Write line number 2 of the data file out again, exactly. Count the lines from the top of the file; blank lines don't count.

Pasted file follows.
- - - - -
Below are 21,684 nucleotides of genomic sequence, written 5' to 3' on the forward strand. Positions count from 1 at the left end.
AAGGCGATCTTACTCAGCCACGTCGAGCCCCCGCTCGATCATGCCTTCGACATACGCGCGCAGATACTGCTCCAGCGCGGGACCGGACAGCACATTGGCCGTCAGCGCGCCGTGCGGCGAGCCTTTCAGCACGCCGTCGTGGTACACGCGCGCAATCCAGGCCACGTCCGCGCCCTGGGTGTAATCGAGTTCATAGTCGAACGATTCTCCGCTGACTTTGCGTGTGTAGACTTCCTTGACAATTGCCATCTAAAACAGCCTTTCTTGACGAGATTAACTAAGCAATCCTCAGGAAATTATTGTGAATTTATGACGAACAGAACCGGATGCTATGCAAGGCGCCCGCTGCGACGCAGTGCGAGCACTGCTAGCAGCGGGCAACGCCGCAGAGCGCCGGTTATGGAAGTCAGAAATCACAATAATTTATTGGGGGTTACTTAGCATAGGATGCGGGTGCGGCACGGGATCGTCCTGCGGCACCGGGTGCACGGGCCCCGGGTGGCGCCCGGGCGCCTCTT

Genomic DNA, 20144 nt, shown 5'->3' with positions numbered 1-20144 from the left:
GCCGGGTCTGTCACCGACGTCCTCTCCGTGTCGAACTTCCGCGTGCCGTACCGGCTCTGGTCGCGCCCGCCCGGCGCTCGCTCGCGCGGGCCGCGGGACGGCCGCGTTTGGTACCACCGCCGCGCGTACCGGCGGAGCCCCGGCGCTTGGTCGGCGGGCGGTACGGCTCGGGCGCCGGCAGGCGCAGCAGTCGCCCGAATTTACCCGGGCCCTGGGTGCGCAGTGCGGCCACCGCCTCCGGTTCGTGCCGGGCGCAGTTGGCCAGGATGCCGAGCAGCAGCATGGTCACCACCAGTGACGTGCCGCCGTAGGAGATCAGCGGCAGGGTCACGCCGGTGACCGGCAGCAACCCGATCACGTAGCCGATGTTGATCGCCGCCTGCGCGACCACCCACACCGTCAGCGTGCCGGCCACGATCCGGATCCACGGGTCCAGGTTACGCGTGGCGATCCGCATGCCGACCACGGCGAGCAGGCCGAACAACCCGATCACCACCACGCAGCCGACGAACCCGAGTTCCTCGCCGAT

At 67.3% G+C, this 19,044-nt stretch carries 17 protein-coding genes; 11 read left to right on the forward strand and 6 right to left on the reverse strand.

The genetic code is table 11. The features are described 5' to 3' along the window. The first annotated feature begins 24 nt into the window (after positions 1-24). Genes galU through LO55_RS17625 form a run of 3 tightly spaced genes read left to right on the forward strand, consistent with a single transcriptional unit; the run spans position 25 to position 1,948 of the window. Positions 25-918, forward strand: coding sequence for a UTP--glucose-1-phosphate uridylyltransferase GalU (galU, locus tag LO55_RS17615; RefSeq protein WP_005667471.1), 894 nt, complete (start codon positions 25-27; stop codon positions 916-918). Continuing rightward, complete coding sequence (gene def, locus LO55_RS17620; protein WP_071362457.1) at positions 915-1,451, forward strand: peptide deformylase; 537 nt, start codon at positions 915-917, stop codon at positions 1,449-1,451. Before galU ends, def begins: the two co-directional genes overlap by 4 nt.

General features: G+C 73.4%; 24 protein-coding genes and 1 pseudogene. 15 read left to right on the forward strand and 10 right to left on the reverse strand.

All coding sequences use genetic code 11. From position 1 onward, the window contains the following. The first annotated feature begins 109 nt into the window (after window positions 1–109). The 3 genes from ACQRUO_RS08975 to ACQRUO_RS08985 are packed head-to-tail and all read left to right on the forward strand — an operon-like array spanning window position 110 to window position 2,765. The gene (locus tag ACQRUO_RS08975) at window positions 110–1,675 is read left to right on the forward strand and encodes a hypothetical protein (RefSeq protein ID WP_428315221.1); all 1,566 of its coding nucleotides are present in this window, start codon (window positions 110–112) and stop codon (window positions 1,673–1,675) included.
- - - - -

AAGGCGATCTTACTCAGCCACGTCGAGCCCCCGCTCGATCATGCCTTCGACATACGCGCGCAGATACTGCTCCAGCGCGGGACCGGACAGCACATTGGCCGTCAGCGCGCCGTGCGGCGAGCCTTTCAGCACGCCGTCGTGGTACACGCGCGCAATCCAGGCCACGTCCGCGCCCTGGGTGTAATCGAGTTCATAGTCGAACGATTCTCCGCTGACTTTGCGTGTGTAGACTTCCTTGACAATTGCCATCTAAAACAGCCTTTCTTGACGAGATTAACTAAGCAATCCTCAGGAAATTATTGTGAATTTATGACGAACAGAACCGGATGCTATGCAAGGCGCCCGCTGCGACGCAGTGCGAGCACTGCTAGCAGCGGGCAACGCCGCAGAGCGCCGGTTATGGAAGTCAGAAATCACAATAATTTATTGGGGGTTACTTAGCATAGGATGCGGGTGCGGCACGGGATCGTCCTGCGGCACCGGGTGCACGGGCCCCGGGTGGCGCCCGGGCGCCTCTT